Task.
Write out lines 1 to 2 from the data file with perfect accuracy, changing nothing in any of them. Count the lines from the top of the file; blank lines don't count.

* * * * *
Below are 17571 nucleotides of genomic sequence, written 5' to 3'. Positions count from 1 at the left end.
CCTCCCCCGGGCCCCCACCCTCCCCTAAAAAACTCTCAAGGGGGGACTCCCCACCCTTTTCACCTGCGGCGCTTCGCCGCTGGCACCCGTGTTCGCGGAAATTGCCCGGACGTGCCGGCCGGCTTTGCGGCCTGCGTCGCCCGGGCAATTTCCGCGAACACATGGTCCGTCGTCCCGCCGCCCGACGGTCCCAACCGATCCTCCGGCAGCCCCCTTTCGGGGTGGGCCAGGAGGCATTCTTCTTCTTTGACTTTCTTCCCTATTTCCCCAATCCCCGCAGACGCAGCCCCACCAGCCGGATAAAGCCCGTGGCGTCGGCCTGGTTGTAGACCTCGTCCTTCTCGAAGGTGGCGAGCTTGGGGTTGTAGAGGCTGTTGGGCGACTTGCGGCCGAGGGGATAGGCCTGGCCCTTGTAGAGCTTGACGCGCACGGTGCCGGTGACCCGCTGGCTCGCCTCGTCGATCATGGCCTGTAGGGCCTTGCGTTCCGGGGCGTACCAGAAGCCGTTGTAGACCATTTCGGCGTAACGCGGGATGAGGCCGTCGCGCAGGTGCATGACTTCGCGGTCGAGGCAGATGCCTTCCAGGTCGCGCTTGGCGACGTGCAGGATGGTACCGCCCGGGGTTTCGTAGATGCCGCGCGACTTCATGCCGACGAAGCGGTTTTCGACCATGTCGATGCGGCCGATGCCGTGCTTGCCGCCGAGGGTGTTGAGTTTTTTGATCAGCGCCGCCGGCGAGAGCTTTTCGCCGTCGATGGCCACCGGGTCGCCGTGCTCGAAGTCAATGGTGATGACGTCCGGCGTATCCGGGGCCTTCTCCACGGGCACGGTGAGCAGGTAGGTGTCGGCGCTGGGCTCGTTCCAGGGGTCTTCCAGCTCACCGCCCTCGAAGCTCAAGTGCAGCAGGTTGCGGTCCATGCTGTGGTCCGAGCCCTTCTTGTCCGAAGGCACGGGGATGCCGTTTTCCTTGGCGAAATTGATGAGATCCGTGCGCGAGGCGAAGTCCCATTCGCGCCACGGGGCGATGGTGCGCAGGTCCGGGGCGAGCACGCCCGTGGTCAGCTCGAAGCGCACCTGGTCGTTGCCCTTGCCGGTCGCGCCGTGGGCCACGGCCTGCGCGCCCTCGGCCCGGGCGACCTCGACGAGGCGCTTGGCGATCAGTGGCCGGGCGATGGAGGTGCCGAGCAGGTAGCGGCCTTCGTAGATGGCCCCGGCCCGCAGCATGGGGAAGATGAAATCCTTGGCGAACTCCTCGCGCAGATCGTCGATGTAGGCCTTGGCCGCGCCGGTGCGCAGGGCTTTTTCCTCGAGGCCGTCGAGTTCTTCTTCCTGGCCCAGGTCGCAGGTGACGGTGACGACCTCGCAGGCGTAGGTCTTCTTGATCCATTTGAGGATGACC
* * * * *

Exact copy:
Below are 17571 nucleotides of genomic sequence, written 5' to 3'. Positions count from 1 at the left end.
CCTCCCCCGGGCCCCCACCCTCCCCTAAAAAACTCTCAAGGGGGGACTCCCCACCCTTTTCACCTGCGGCGCTTCGCCGCTGGCACCCGTGTTCGCGGAAATTGCCCGGACGTGCCGGCCGGCTTTGCGGCCTGCGTCGCCCGGGCAATTTCCGCGAACACATGGTCCGTCGTCCCGCCGCCCGACGGTCCCAACCGATCCTCCGGCAGCCCCCTTTCGGGGTGGGCCAGGAGGCATTCTTCTTCTTTGACTTTCTTCCCTATTTCCCCAATCCCCGCAGACGCAGCCCCACCAGCCGGATAAAGCCCGTGGCGTCGGCCTGGTTGTAGACCTCGTCCTTCTCGAAGGTGGCGAGCTTGGGGTTGTAGAGGCTGTTGGGCGACTTGCGGCCGAGGGGATAGGCCTGGCCCTTGTAGAGCTTGACGCGCACGGTGCCGGTGACCCGCTGGCTCGCCTCGTCGATCATGGCCTGTAGGGCCTTGCGTTCCGGGGCGTACCAGAAGCCGTTGTAGACCATTTCGGCGTAACGCGGGATGAGGCCGTCGCGCAGGTGCATGACTTCGCGGTCGAGGCAGATGCCTTCCAGGTCGCGCTTGGCGACGTGCAGGATGGTACCGCCCGGGGTTTCGTAGATGCCGCGCGACTTCATGCCGACGAAGCGGTTTTCGACCATGTCGATGCGGCCGATGCCGTGCTTGCCGCCGAGGGTGTTGAGTTTTTTGATCAGCGCCGCCGGCGAGAGCTTTTCGCCGTCGATGGCCACCGGGTCGCCGTGCTCGAAGTCAATGGTGATGACGTCCGGCGTATCCGGGGCCTTCTCCACGGGCACGGTGAGCAGGTAGGTGTCGGCGCTGGGCTCGTTCCAGGGGTCTTCCAGCTCACCGCCCTCGAAGCTCAAGTGCAGCAGGTTGCGGTCCATGCTGTGGTCCGAGCCCTTCTTGTCCGAAGGCACGGGGATGCCGTTTTCCTTGGCGAAATTGATGAGATCCGTGCGCGAGGCGAAGTCCCATTCGCGCCACGGGGCGATGGTGCGCAGGTCCGGGGCGAGCACGCCCGTGGTCAGCTCGAAGCGCACCTGGTCGTTGCCCTTGCCGGTCGCGCCGTGGGCCACGGCCTGCGCGCCCTCGGCCCGGGCGACCTCGACGAGGCGCTTGGCGATCAGTGGCCGGGCGATGGAGGTGCCGAGCAGGTAGCGGCCTTCGTAGATGGCCCCGGCCCGCAGCATGGGGAAGATGAAATCCTTGGCGAACTCCTCGCGCAGATCGTCGATGTAGGCCTTGGCCGCGCCGGTGCGCAGGGCTTTTTCCTCGAGGCCGTCGAGTTCTTCTTCCTGGCCCAGGTCGCAGGTGACGGTGACGACCTCGCAGGCGTAGGTCTTCTTGATCCATTTGAGGATGACC